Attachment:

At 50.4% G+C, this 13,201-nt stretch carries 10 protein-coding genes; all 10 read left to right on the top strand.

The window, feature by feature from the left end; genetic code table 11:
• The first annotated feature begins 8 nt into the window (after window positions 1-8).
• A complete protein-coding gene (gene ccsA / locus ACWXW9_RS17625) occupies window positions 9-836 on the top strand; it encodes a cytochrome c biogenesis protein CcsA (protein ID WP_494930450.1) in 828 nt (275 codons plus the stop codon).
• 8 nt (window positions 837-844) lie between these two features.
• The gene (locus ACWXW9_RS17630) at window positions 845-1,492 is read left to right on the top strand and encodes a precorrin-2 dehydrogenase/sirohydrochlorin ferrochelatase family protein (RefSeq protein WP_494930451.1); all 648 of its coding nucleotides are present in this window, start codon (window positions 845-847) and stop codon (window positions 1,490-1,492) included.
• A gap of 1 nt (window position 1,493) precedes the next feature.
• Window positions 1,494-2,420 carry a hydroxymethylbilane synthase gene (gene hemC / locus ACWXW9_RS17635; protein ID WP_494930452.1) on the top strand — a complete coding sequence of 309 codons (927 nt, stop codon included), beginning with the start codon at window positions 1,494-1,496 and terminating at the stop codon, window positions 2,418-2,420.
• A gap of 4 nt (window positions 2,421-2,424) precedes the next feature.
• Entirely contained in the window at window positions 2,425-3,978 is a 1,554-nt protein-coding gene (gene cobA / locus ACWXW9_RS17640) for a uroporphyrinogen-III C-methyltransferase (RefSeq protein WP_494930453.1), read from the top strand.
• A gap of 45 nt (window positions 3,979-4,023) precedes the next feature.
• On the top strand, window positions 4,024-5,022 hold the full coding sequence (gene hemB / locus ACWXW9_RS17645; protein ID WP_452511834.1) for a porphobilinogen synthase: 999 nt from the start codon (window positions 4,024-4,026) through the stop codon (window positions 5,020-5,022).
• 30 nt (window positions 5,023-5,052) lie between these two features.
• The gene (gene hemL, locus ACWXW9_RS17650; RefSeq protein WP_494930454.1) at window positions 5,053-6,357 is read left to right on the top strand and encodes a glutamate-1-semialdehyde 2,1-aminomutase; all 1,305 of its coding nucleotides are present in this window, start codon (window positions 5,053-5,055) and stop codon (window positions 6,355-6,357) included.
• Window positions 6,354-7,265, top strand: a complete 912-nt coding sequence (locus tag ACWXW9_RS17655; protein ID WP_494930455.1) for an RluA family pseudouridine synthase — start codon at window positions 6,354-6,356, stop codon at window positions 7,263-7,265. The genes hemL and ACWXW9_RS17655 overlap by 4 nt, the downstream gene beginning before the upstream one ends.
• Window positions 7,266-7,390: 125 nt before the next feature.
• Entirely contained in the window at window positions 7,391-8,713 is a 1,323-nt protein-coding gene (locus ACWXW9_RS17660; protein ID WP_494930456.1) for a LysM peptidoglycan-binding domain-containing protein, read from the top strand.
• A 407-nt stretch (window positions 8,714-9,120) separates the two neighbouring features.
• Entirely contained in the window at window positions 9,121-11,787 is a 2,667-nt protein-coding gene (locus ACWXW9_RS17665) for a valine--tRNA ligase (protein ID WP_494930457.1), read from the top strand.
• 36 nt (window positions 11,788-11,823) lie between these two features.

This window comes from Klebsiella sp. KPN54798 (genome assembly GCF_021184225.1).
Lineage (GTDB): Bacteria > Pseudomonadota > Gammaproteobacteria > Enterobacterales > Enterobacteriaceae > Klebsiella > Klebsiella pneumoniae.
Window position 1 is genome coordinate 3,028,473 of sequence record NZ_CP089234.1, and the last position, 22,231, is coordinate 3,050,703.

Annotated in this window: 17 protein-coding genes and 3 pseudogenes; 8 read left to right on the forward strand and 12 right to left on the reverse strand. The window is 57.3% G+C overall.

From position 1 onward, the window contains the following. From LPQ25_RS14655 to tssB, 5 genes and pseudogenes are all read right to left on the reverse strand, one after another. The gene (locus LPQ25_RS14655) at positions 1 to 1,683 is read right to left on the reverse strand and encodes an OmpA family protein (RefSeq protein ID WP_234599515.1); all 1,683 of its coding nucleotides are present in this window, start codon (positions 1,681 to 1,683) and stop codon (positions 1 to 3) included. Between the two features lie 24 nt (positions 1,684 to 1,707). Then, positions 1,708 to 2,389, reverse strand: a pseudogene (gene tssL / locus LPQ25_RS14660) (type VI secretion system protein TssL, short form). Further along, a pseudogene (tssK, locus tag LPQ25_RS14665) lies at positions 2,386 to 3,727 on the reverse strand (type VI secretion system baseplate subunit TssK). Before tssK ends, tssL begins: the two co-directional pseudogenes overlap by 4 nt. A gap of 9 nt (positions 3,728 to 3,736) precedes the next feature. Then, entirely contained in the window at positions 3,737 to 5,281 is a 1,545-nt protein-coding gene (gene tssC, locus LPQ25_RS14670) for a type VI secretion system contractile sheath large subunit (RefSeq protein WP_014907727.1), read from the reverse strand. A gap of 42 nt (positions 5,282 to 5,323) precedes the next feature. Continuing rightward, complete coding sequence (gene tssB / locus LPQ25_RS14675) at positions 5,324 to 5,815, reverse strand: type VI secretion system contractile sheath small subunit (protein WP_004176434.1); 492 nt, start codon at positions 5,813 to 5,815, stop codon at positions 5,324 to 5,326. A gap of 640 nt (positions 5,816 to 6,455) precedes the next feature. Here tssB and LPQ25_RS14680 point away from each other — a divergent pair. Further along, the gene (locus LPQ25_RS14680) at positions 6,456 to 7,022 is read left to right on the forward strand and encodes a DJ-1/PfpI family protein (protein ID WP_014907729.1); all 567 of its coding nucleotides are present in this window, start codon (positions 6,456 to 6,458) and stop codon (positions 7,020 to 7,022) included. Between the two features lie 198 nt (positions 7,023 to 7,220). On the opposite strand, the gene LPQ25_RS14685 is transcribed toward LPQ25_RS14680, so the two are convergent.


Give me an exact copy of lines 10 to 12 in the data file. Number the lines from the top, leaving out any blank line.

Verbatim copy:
• Entirely contained in the window at window positions 2,425-3,978 is a 1,554-nt protein-coding gene (gene cobA / locus ACWXW9_RS17640) for a uroporphyrinogen-III C-methyltransferase (RefSeq protein WP_494930453.1), read from the top strand.
• A gap of 45 nt (window positions 3,979-4,023) precedes the next feature.
• On the top strand, window positions 4,024-5,022 hold the full coding sequence (gene hemB / locus ACWXW9_RS17645; protein ID WP_452511834.1) for a porphobilinogen synthase: 999 nt from the start codon (window positions 4,024-4,026) through the stop codon (window positions 5,020-5,022).